The stunning variation in brain morphology has long ignited biologists' interested in relating neuroanatomical differences to intelligence, behavior, and disease. Despite enthusiasm for understanding how and why brains differ, very little is known about their evolution at the level of cells and genes: What are the genetic and developmental steps necessary for new neural circuits to emerge (or be lost) between species? And how are neural circuits that appear to be maintained between species manage to diverge and produce modified behaviors?
A major challenge in addressing these questions is the difficulty in identifying evolutionarily young instances of neural circuit change. Identifying evolutionarily recent changes is necessary for understanding the earliest stages of this process where the responsible molecular mechanisms can still be identified and where the evolutionary forces driving the modifications can still be inferred.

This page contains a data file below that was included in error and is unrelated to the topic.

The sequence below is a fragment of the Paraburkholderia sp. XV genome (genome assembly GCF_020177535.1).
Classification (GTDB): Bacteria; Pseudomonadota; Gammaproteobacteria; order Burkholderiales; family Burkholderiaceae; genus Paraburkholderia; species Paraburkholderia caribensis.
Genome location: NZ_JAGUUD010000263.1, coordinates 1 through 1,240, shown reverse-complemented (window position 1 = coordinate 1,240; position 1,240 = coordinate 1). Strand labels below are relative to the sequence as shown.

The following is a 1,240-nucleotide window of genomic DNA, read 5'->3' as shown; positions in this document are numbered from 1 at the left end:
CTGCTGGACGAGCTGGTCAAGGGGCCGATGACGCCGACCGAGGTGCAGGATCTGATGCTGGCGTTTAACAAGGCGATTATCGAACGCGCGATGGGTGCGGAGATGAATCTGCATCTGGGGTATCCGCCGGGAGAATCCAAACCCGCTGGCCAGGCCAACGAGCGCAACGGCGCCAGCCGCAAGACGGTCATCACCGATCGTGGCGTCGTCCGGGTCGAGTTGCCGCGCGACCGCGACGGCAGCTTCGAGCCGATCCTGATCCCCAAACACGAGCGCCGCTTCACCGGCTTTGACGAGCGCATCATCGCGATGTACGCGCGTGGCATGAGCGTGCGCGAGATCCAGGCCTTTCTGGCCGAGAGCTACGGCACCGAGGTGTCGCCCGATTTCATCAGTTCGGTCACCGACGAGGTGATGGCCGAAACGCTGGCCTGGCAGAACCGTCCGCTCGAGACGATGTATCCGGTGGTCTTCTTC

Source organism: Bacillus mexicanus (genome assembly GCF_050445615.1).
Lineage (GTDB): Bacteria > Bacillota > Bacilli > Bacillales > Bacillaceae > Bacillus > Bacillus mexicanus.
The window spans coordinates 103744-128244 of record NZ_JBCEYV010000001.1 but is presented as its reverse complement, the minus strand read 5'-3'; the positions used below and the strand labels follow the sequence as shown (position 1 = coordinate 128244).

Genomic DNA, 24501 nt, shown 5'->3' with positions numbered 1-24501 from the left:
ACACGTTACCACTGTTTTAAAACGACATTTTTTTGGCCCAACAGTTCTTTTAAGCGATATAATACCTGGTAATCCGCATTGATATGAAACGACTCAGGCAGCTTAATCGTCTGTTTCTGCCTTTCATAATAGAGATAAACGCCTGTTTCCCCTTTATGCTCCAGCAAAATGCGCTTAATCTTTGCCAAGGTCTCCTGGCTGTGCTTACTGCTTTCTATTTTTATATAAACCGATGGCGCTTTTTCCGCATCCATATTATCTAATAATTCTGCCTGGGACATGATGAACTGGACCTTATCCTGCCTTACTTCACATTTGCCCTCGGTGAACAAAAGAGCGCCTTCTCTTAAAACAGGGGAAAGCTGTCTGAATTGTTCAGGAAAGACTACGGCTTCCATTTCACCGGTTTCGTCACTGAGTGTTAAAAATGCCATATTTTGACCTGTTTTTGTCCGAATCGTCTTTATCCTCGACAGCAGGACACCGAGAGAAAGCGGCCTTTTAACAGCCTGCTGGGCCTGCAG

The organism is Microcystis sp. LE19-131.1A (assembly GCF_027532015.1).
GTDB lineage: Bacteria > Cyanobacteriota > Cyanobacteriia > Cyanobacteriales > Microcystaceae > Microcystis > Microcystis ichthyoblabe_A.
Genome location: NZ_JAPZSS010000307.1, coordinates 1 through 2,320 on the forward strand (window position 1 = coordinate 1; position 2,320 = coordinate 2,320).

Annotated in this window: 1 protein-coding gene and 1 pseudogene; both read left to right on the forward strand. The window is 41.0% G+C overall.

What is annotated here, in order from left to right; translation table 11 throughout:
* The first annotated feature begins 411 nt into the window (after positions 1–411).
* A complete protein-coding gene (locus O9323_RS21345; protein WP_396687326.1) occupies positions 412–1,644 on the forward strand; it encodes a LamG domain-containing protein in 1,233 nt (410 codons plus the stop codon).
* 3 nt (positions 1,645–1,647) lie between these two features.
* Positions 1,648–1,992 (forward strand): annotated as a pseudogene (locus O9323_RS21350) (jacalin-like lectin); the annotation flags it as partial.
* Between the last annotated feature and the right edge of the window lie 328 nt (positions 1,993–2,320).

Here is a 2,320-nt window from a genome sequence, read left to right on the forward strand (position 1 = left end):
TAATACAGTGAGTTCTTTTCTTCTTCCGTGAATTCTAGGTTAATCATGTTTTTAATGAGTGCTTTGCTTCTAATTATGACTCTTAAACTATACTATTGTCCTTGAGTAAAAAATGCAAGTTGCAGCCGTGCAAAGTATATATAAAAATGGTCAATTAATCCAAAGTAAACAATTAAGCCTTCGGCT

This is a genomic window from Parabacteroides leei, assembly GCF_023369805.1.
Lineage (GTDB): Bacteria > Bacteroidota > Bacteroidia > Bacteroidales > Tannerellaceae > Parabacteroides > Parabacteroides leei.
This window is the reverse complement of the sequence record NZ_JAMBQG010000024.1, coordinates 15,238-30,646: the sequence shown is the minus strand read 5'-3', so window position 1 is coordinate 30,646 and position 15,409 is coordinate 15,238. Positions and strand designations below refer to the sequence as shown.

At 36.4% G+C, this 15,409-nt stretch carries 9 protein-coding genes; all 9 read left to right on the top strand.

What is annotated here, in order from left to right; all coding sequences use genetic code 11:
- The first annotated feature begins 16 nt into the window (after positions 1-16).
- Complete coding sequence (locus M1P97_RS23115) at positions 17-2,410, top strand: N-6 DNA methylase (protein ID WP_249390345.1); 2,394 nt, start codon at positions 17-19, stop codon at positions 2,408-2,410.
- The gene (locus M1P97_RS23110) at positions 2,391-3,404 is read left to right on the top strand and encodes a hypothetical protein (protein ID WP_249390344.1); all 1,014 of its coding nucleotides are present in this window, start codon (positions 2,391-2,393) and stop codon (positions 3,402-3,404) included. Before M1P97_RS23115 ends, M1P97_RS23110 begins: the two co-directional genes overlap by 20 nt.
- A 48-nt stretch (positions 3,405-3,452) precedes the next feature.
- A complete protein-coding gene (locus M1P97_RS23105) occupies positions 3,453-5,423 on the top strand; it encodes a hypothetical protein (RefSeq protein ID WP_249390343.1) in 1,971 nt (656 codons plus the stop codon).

To tackle these questions we bring together computation and experimental approaches (evolutionary genomics, neurogenetics, and molecular biology). The sensory modalities that we are currently working on are olfaction and thermotaxis, and we do this using Drosophila populations and species from around the world.
For more information about the ongoing projects see the arguellolab.org.